Starting a small business is more than a business decision. It affects your family as much as it does your career and finances.
From New Year’s Day 1996, the day Michele and I officially launched WordSouth, we wanted growth. But it wasn’t because we envisioned our new company one day landing on the Inc. 5000 list — it was because we had kids to feed.
We started the company on one contract and a prayer, and that prayer included the desire for more contracts. Our first client, an electric cooperative, was set to pay us $15,000 for the calendar year, meaning those $1,250 monthly checks would almost feed us and pay the bills. Almost. Growth was necessary for survival.
Our daughter, Kayleigh, was 6, and our son, Lucas, was 3, and neither understood the risk Mommy and Daddy were taking. Our decision to create something new, from nothing but an idea, did not impact their daily routine of playtime and books and snacks and “Veggie Tales,” of running through the yard with the dogs and jumping on the trampoline. They simply trusted us.
Nothing could have prepared me for the level of sacrifice this crazy idea would require. I knew many small-business owners, and I heard their stories. I read extensively. I knew all the words and themes and tall tales about the determination it takes to make a small business work. And yet I couldn’t avoid all the pitfalls.
The myth of work-life balance is just that — an elusive unicorn you may catch a glimpse of now and again but you’re never going to ride. Those who tell you differently are the exceptions. There will be so many late nights, so many early mornings, so many weekends when you’d love nothing more than to hang out, fully focused on your family, but there’s a proposal or project that’s due Monday morning and failure is not an option.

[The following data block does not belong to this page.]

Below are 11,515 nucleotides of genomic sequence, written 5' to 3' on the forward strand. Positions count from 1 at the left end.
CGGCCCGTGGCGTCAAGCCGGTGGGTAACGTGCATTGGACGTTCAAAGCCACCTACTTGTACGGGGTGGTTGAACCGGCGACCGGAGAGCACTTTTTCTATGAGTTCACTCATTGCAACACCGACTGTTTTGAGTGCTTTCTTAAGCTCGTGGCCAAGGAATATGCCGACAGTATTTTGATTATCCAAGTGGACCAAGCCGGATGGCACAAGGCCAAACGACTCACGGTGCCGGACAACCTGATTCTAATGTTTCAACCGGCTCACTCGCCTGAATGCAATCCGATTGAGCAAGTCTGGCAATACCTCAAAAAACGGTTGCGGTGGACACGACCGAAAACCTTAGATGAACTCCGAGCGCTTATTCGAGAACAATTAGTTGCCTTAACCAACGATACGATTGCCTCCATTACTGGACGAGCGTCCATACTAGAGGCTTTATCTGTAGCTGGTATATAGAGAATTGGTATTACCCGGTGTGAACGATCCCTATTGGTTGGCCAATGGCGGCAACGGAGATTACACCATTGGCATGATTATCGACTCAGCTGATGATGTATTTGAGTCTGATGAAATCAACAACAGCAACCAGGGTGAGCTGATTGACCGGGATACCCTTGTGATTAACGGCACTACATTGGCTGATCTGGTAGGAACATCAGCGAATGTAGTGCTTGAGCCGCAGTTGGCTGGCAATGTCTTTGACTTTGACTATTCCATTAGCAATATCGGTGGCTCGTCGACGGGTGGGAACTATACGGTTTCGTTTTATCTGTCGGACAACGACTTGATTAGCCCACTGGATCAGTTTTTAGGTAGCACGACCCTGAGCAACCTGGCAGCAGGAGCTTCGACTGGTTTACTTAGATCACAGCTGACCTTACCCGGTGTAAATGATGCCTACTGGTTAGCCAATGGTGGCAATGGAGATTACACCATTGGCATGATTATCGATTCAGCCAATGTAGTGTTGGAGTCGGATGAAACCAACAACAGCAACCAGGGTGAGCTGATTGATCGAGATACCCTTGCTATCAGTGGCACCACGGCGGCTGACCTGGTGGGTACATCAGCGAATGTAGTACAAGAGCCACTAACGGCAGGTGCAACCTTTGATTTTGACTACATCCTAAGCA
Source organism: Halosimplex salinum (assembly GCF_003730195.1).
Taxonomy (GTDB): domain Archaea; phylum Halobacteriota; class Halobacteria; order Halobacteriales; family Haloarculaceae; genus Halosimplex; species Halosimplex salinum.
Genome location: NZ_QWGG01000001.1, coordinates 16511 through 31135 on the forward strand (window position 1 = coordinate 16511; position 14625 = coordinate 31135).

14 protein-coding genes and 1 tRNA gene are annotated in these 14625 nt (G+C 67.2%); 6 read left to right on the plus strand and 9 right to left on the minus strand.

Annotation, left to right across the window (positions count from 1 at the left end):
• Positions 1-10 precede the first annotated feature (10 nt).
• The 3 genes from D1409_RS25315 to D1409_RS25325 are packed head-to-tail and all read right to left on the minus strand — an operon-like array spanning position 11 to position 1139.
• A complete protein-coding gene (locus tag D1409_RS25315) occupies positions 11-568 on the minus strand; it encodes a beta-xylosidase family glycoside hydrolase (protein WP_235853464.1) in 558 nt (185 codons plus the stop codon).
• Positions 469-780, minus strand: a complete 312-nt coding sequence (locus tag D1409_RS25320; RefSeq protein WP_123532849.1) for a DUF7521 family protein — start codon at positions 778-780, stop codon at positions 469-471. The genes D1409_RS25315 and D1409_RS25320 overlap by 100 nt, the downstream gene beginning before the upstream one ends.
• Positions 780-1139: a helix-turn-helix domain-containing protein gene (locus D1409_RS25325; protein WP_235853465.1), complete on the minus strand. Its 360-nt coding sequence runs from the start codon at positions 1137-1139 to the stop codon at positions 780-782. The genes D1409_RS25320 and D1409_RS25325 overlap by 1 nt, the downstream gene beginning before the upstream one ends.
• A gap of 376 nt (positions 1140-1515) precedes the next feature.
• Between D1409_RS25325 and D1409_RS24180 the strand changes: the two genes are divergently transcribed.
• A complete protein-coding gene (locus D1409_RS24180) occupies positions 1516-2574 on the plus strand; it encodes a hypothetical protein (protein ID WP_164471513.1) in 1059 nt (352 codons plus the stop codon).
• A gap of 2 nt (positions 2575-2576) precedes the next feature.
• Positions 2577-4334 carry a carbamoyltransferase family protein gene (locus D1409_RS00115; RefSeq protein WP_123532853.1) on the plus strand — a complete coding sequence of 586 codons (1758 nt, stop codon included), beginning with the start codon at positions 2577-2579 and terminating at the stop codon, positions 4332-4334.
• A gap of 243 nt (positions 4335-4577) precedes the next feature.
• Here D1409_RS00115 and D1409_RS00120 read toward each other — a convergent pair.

Looking back, these sacrifices were often seasonal for me. We’d go through months of break-neck speed, then cycle down to a manageable pace. Across two-and-a-half decades, I also see years where I don’t know how I kept up the pace, and others where things leveled off. Seasons within seasons. Peaks and valleys.
Through it all, I made conscious efforts to enjoy my family (oftentimes with the help of my amazing wife and partner reminding me that life was happening without me). This would sometimes mean eating dinner and spending time with the kids, then putting them to bed and working on a project until 1 a.m. or later. I wouldn’t call this “balance,” but it was effort.
It’s been said that the hardest thing to live with is regret, and I believe that. And Lord knows I have plenty of it packed away in my emotional baggage. But I tried, most of the time, and when I look at the close relationships I enjoy with my wife and kids today, I figure I did at least part of it right.
Which means part of it I did wrong. I know that while I was making sacrifices, they were making sacrifices, too. And that’s why landing on the Inc. 5000 list is a confirmation to me — to my entire family — that we did alright after all. It wasn’t perfect, it wasn’t always a smooth ride, and there are certainly things we wish we could do over. But looking across the moments that separate us from New Year’s Day 1996, we can say we built something special while growing the best thing we could have hoped for — a productive, happy family centered on love and respect that genuinely enjoys sharing life together. What more could a person ask for.
(Note: This article is part of a series by founder Stephen V. Smith reflecting on WordSouth being named to the Inc. 5000 list of America’s fastest-growing private companies. The series can be found here in its entirety.)